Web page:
Advanced trainingEdit

There are many opportunities given by the JMF for its members. The sultan also encourages them to try for the JMF Elite Forces in their early 20s so they can stay fit for the special forces unit. The JMF also send their members to received training at the Malaysia Armed Forces training centres.[9][33] Some of the advanced training offered are:[6][9]

  • Basic Parachute Course, at Special Warfare Training Centre (PULPAK)
  • Section/Platoon Leader Course, at Army Combat Training Centre (PULADA)
  • Advanced Firearms Course, at PULADA
  • Physical training instructor (PTI) Course, at PULADA
  • Army Musician training, at Army Music Training Centre (PUZIDA)
  • Elite forces selection

Notable membersEdit

The JMF has produced some of the country's great leader and celebrity.[32] Among them are:

  • Dato' Abdullah Jaafar [ms] – He was a civil servant and the 3rd Chief Minister of Johor.[1]
  • Tun Hussein Onn – He was a politician and the 3rd Malaysian Prime Minister. He joined the JMF as Officer cadet and was given the scholarship to continue his military education at the Indian Military Academy. Graduating from the academy during WWII, he was commissioned as an officer in the British Indian Army and deployed to the Middle East. After the war, he served as a senior police officer and was employed as an instructor at the Malayan Police Recruiting and Training Centre in Rawalpindi. Later, he was appointed as the Commandant of the Johor Bahru Police Depot. Then he joined civil services before joining politics.
  • General (Rtd) Tun Ibrahim Ismail – He was a senior military officer, secret agent and the 5th Chief of Defence Force of Malaysia. He joined the JMF as Officer cadet and was given the scholarship to continue his military education at the Indian Military Academy. Commissioned as an officer in the British Indian Army and was recruited to the Force 136. Parachuted into the western coast of Terengganu as part of Operation Oatmeal together with another two agents. His team was betrayed and then captured by the Japanese. Agreed to become a double agent for Japanese force after being tortured for a month, but manage to inform Force 136 HQ about the situation. Effectively become a triple agent and gave false information about Operation Zipper to the Japanese force. For his cunningness and deception, Ismail was appointed with an MBE by the British. Continues to serve with the JMF after the war and later transferred to the Malay Regiment (now known as the Royal Malay Regiment) in 1951. Appointed to the 5th Malaysian Chief of Defence Forces in 1970.[34]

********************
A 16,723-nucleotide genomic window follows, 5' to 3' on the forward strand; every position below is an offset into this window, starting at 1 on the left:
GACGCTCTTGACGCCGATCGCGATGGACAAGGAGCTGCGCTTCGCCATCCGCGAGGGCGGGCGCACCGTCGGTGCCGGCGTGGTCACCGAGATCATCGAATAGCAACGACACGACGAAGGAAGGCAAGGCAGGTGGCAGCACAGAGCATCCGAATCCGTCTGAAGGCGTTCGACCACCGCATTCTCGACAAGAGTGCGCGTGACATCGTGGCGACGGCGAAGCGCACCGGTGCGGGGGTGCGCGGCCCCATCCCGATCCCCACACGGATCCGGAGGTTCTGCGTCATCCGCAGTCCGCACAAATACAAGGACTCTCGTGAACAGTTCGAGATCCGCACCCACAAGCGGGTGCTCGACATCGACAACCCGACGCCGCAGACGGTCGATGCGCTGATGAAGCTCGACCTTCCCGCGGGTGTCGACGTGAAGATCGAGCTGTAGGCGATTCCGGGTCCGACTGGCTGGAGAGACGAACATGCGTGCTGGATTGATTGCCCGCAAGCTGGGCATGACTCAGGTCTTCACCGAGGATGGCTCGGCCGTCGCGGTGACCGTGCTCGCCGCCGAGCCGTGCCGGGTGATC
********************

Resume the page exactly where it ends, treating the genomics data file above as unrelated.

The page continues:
• Dato' Sir Onn Jaafar – He was a politician, the 7th Chief Minister of Johor, and the founding father of UMNO, a political party. He is also the father of Hussein Onn, the 3rd Malaysian Prime Minister. He was a civil servant before joining the JMF for two years. He holds the rank of Lieutenant in JMF and later rejoined the civil service.[35]
  • Dato' Ungku Abdul Hamid Ungku Abdul Majid [ms] – He was a civil servant and the 6th Chief Minister of Johor. He is the father of Ungku Abdul Aziz, a prominent economist in Malaysia, and the grandfather of Zeti Akhtar Aziz, the former Governor of Bank Negara Malaysia. He joined the JMF in c. 1910 as Officer cadet, and promoted to 2nd Lieutenant in May 1912 at the same time assigned as the Aide-de-camp to the Sultan. He later promoted to Major, in August 1923, and was assigned to the Johor Volunteer Forces (JVF) before became the Chief Minister.[36]
  • Zamatul Amri 'Tauke Jambu' Zakaria [ms] – A Malaysian comedian and celebrity. He is a part of the Series 1/98 intake. He holds the rank of Private before quits to become a comedian.[37]

See alsoEdit


  1. ^ a b c d "Titah Ucapan Penuh D.Y.M.M Sultan Ibrahim Ibni Almarhum Sultan Iskandar Sultan Yang Dipertuan Bagi Negeri Dan Jajahan Takluk Johor Darul Ta'zim Semasa Istiadat Pertukaran Panji-Panji Pasukan Askar Timbalan Setia Negeri Johor Di Dataran Istana Besar, Johor Bahru". Demi Rakyat Johor (in Malay). 11 May 2016. Retrieved 26 July 2019.
  2. ^ a b c d e f g h Tunku Shahriman Tunku Sulaiman (December 2004). "The Johore Military Forces: The Oldest Army Of Malaysia Regulars In The Peninsula". Journal of the Malaysian Branch of the Royal Asiatic Society.
  3. ^ a b "Tunku Mahkota Johor Berangkat Ke Majlis Iftar Bersama Askar Timbalan Setia Negeri Johor" (in Malay). Media Sosial Rasmi Keluarga DiRaja Johor @TheRoyalJohor. 9 June 2018. Retrieved 29 July 2019.